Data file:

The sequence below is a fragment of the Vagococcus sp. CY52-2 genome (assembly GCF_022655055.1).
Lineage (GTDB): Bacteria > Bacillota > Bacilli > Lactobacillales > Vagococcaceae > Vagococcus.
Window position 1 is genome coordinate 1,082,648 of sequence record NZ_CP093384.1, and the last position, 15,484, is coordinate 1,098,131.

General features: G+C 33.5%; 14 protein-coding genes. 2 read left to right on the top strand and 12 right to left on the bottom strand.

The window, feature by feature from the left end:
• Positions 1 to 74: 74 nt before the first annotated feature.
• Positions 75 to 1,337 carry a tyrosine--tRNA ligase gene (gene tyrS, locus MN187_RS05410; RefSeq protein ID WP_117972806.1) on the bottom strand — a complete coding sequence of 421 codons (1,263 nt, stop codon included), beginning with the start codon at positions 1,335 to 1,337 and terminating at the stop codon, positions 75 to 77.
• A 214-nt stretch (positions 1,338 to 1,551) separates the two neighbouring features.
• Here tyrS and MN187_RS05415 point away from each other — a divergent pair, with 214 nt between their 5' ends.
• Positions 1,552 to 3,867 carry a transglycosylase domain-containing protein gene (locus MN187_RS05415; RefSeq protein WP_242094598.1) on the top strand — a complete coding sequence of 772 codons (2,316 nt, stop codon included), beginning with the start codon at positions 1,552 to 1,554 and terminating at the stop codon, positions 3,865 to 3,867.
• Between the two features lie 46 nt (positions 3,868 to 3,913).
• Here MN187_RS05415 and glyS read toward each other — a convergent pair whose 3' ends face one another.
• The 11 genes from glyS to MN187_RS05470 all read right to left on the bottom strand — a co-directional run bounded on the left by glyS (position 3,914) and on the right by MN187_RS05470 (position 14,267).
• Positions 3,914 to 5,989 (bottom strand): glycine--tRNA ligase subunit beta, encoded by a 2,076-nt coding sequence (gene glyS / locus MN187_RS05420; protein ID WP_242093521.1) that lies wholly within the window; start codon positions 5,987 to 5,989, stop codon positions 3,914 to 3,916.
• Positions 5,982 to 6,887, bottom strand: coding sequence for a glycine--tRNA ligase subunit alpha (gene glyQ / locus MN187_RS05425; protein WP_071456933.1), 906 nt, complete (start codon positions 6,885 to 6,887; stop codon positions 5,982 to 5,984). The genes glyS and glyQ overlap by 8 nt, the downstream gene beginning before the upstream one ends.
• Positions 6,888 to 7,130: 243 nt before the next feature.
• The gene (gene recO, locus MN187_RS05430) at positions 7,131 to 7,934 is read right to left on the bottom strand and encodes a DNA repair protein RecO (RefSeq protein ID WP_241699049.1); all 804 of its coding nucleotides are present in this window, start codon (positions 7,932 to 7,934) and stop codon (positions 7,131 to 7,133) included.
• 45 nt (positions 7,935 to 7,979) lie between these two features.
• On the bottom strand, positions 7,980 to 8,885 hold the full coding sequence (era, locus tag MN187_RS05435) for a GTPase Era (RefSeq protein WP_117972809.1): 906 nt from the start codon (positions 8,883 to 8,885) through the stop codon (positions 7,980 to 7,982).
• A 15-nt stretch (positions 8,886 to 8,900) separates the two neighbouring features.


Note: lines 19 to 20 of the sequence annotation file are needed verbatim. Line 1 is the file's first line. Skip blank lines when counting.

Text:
• On the bottom strand, positions 7,980 to 8,885 hold the full coding sequence (era, locus tag MN187_RS05435) for a GTPase Era (RefSeq protein WP_117972809.1): 906 nt from the start codon (positions 8,883 to 8,885) through the stop codon (positions 7,980 to 7,982).
• A 15-nt stretch (positions 8,886 to 8,900) separates the two neighbouring features.